Chevron Pascagoula Refinery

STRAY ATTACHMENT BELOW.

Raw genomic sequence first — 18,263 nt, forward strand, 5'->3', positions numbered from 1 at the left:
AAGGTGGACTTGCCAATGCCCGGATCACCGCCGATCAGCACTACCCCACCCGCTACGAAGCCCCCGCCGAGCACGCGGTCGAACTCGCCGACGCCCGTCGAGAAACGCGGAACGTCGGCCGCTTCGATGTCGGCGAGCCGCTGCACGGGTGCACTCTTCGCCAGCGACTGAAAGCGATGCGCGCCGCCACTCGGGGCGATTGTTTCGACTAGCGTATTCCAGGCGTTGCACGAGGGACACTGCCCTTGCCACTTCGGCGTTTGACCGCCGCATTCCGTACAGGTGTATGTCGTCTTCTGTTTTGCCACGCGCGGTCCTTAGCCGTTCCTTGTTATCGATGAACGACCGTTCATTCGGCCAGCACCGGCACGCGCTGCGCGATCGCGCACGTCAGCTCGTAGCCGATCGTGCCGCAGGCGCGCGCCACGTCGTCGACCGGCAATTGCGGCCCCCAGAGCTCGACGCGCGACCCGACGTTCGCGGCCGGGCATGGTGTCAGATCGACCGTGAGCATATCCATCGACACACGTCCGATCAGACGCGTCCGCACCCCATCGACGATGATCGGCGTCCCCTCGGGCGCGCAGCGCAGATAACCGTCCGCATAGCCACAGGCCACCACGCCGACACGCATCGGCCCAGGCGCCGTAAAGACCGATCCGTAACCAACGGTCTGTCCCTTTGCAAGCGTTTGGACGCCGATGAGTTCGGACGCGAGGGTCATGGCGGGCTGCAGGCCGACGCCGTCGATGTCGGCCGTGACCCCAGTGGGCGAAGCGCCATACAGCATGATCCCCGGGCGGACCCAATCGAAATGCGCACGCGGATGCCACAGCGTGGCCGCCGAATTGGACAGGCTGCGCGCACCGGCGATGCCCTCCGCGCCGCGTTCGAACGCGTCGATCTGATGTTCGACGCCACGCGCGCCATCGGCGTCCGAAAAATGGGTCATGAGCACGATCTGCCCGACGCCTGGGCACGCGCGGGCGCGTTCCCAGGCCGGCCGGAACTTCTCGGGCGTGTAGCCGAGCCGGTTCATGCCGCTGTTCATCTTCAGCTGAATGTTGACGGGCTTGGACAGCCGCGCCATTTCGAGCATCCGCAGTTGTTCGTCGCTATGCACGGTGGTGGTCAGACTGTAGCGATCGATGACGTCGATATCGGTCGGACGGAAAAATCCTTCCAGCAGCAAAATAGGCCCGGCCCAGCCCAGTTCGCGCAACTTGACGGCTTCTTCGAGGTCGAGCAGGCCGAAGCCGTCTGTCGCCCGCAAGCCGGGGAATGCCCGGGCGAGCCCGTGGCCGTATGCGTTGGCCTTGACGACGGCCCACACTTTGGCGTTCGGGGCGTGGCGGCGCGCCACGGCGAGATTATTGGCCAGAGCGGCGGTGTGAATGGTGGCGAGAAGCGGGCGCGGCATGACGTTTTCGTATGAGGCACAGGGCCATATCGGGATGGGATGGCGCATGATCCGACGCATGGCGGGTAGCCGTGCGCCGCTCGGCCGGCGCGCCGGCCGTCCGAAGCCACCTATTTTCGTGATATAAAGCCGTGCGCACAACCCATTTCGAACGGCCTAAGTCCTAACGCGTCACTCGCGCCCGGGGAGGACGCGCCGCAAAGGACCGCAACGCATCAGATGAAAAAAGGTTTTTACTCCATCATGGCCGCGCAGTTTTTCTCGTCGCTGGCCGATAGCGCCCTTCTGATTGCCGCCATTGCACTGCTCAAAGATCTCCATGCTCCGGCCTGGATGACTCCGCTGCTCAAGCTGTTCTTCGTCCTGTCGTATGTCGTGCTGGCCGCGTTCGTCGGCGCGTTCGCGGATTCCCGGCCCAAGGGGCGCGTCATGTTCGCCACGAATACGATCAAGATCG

In 2004, the Chevron Pascagoula Refinery celebrated 40 years of service. Since 1963, when the Pascagoula Refinery in Mississippi was created and began operation by Chevron, the refinery has increased in size to become the largest United States refinery of the corporation, as well as one of the largest refineries for petroleum in the United States, where it has achieved a top ten ranking. The Pascagoula Refinery is in operation 24 hours a day, 7 days a week, and 365 days a year. Up to 13.9 million gallons, or 330,000 barrels, of crude oil are processed each day when petroleum chemicals and products are made; these products can then be used to create a number of other useful products. For reference, a barrel of petroleum is equivalent to 42 gallons of the liquid. The Pascagoula Refinery is classified primarily as a refinery for fuels; this means that the primary products of the refinery are diesel fuel, jet fuel, and motor gasoline. Additional products produced include bunker fuel, aviation gasoline, fuel oils, LPG, or liquefied petroleum gas, sulfur, and petroleum coke.  The refinery is also responsible for the manufacture of products that lead to paraxylene. Paraxylene is a compound that is used for feed stock in both the plastics and textile industries, as well as ethylbenzene and benzene, both of which are used to create a wide span of products such as nylons, sporting goods, pharmaceuticals, and automobile tires. The manufacturing, shipping, and storing facilities of the Pascagoula Refinery involve 20 process units for refining as well as an excess of 200 tanks that have a capacity of up to 600 million gallons of petroleum, along with seven berths and four marine terminals. Standard Oil of Kentucky, a forerunner of Chevron, broke ground on the Pascagoula refinery in 1961.  Unfortunately, many refineries built during that time contained a fibrous mineral called asbestos in insulation and other materials.  The temperatures and chemicals needed to refine oil can be hazardous to machinery and workers alike, and asbestos seemed to be effective to protect against both.  However, what some employers knew and their employees didn’t was that asbestos fibers, when inhaled into the lungs, could cause serious health problems like asbestosis and the cancer mesothelioma. Mesothelioma usually exhibits a long latency period, and is especially common in plant workers who underwent prolonged asbestos exposure.  Its long latency period means that former employees might just now be exhibiting first symptoms of mesothelioma today. Reference: Chevron